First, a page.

Conventional WAN vs. SD WAN: Which One Should You Choose?

Having good connectivity is essential to the success of your enterprise. In this day and age, almost everything ranging from inventory checks to creating business-critical conference calls depends on your network infrastructure staying connected at all times. That being said, being able to manage your company’s WAN or wide area network can be the most important factor for your company’s chances of success in today’s information age.

For a long time, enterprises didn’t have much in terms of managing their WAN. Even today, conventional WAN remains a common option for enterprises with branches operating across large geographical areas. However, the development of Cost-efficient SD WAN solutions has given businesses a viable alternative. The question is, would it be better to stick to conventional WAN, or should you choose the newer SD WAN options?

How does conventional WAN and SD WAN work?

To find out which type of WAN is better for your needs, you have to understand how the two options are similar and also what makes them different from each other. Here’s a quick rundown on how each option works:

Conventional WAN

With a conventional WAN, data from devices in a local area network from one branch office are relayed via a type of connection (usually multi-protocol label switching or MLPS) and then through a telecom network before being sent to the destination LAN located in a different branch office. This requires the right networking hardware, infrastructure, and bandwidth to work properly.

SD WAN 

SD WAN functions almost the same as conventional WAN, except the networking hardware is completely virtualized through the cloud. This means data from one device sent using one type of connection can be relayed to the destination device using another type of connection.

Conventional WAN

Because conventional WAN uses an established network infrastructure, a single connection boasts excellent bandwidth and transfer speeds. This makes it an ideal option for non-enterprise purposes or for enterprises with only a few branches.

However, conventional WAN solutions often require a lot of single-use devices. Each of these devices must be configured accordingly to ensure a secure connection. Aside from manual configuration being a major hassle, each networking device required to run a conventional WAN can be a potential entry point for unauthorized users, making it a possible security risk, especially for bigger networks.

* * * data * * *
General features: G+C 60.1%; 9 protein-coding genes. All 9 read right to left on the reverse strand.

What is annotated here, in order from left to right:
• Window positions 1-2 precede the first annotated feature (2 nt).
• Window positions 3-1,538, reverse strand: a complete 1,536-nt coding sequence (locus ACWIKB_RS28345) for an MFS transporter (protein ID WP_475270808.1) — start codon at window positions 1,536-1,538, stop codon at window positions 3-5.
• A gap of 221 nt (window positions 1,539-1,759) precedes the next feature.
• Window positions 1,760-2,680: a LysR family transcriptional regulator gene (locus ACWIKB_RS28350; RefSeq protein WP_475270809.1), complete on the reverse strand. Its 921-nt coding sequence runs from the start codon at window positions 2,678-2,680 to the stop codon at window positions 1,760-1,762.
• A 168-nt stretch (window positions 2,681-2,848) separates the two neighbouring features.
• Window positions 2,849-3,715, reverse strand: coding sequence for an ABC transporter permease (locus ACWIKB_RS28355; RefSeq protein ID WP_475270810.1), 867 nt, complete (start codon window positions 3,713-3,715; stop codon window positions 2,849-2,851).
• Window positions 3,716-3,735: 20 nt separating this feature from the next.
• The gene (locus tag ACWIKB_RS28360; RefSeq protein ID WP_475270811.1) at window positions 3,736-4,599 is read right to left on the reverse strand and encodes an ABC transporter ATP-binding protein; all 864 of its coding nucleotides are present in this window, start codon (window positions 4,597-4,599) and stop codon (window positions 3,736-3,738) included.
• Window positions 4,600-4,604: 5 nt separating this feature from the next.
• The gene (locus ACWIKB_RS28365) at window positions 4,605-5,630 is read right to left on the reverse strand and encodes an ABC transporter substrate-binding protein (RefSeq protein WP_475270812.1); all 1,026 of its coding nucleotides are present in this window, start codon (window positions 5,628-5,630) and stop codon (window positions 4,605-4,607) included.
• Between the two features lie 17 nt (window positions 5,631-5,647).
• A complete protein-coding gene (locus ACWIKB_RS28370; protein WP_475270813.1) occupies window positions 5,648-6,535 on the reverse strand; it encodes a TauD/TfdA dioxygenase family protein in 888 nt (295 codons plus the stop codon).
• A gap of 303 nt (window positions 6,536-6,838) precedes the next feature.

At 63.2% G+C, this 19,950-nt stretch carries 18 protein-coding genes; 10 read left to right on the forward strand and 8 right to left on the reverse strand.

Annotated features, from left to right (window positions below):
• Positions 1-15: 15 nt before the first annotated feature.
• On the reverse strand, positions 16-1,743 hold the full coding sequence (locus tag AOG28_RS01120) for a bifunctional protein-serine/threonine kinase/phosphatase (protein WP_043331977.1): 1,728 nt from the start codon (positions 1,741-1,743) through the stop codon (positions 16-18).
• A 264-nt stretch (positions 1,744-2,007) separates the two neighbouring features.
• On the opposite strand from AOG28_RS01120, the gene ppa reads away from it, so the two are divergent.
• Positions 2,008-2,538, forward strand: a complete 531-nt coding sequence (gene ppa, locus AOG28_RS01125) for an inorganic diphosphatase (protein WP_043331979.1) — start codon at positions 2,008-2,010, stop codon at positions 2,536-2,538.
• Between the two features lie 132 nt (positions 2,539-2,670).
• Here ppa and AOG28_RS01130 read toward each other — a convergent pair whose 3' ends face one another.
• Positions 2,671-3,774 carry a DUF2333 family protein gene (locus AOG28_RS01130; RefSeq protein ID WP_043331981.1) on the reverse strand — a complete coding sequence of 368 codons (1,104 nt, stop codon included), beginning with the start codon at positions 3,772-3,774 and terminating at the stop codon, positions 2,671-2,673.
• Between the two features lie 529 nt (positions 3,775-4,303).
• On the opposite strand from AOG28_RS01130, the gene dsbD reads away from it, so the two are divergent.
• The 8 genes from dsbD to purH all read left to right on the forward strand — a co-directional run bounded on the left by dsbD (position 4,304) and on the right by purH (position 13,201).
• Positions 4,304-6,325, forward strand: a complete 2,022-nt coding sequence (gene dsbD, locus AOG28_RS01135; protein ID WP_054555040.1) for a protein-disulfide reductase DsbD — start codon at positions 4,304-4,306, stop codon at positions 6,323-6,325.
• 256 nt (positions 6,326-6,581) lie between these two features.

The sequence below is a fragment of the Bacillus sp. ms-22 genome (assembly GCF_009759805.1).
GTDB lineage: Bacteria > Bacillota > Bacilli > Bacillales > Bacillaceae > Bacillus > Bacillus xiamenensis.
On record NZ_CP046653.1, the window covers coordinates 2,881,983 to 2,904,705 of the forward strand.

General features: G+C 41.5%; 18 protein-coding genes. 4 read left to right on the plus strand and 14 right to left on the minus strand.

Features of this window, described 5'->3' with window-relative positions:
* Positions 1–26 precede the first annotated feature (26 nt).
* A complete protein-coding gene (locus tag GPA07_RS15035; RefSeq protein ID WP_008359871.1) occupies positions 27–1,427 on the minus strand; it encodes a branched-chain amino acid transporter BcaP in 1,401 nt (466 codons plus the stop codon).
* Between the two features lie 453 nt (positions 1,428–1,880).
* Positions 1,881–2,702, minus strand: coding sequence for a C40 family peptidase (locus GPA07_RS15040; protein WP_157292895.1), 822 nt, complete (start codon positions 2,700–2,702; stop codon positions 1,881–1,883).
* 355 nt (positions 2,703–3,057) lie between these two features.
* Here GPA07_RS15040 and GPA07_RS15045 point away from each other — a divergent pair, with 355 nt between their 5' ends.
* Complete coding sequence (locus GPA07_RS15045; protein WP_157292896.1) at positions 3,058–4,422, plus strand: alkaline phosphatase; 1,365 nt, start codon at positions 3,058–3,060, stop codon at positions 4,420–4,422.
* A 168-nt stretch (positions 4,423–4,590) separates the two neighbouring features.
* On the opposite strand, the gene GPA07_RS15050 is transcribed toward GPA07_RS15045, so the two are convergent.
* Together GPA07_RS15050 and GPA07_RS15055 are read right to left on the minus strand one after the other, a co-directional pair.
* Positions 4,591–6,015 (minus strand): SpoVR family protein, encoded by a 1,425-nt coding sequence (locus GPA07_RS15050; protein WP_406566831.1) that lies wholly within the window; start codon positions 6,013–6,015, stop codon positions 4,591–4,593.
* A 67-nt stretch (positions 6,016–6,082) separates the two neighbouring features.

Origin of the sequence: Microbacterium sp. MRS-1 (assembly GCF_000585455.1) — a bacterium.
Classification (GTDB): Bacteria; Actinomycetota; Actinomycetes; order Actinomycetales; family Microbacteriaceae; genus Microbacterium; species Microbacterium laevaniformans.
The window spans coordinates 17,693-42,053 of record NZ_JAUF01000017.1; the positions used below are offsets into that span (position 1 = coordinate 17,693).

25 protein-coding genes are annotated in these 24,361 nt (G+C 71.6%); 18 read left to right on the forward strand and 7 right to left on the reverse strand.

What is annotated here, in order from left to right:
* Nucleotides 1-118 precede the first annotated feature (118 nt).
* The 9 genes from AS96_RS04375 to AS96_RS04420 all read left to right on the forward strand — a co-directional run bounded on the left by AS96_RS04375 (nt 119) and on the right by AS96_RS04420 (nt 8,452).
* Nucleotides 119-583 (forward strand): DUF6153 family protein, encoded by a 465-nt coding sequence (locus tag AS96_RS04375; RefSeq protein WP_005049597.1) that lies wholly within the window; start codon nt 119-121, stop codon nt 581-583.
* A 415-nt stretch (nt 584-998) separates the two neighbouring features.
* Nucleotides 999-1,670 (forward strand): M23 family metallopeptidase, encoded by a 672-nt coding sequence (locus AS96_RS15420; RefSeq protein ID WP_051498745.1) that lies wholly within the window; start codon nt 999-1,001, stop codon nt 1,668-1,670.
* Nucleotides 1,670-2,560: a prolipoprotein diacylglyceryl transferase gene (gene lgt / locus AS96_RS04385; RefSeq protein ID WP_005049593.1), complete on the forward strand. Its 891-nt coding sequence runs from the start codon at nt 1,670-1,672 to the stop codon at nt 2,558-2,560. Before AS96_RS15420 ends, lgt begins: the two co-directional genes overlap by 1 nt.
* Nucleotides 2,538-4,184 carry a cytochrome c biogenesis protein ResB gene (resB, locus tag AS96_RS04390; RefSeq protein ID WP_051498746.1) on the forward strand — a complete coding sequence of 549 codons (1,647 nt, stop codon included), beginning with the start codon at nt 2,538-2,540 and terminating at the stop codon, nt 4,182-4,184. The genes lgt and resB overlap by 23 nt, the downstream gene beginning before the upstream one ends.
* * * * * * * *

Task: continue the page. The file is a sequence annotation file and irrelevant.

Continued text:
Although bandwidth and stability for a single connection are great, there’s only so much bandwidth that it can handle. This means expanding with conventional WAN solutions may require paying for more connections to handle the extra bandwidth, not to mention the cost of additional dedicated hardware to establish the connection in the first place.

SD WAN

The greatest advantage of SD WAN over conventional WAN is the lack of need for a complex network architecture. Instead of having a series of devices configured one by one, all changes needed to expand or reduce the size of the WAN can be done through a cloud-based control system. Expanding only requires downloading the right configurations and security protocols to the SD WAN-ready devices instead of having to purchase and configure one device at a time.

The lack of need for extra devices also allows SD WAN to operate on a more simplified platform. Because the network isn’t as complex as that of traditional WAN, connection problems are less likely to occur. In case something still goes wrong, the simplified network makes it easier to pinpoint and address the cause of the problem. Some SD WAN solutions even feature advanced algorithms that automatically correct issues to ensure minimal downtimes.

Because SD WAN can take advantage of multiple connection types to relay data across different LANs, there’s no need to pay for extra connections just to keep up with growing bandwidth demands. For example, whereas traditional WAN only transfers data typically through MPLS, SD WAN can use4G/LTE, and other connections on top of what a traditional WAN can use.

The Verdict

While traditional WAN has a few minor advantages over SD WAN, SD WAN’s flexibility and cost efficiency make it an overall better choice. For an enterprise that sees plenty of room for expansion, SD WAN’s scalability and security at a fraction of the cost of traditional WAN are too good to pass up.

About Mohit Tater

Mohit is the co-founder and editor of Entrepreneurship Life, a place where entrepreneurs, start-ups, and business owners can find wide ranging information, advice, resources, and tools for starting, running, and growing their businesses.

Speak Your Mind

*

This site uses Akismet to reduce spam. Learn how your comment data is processed.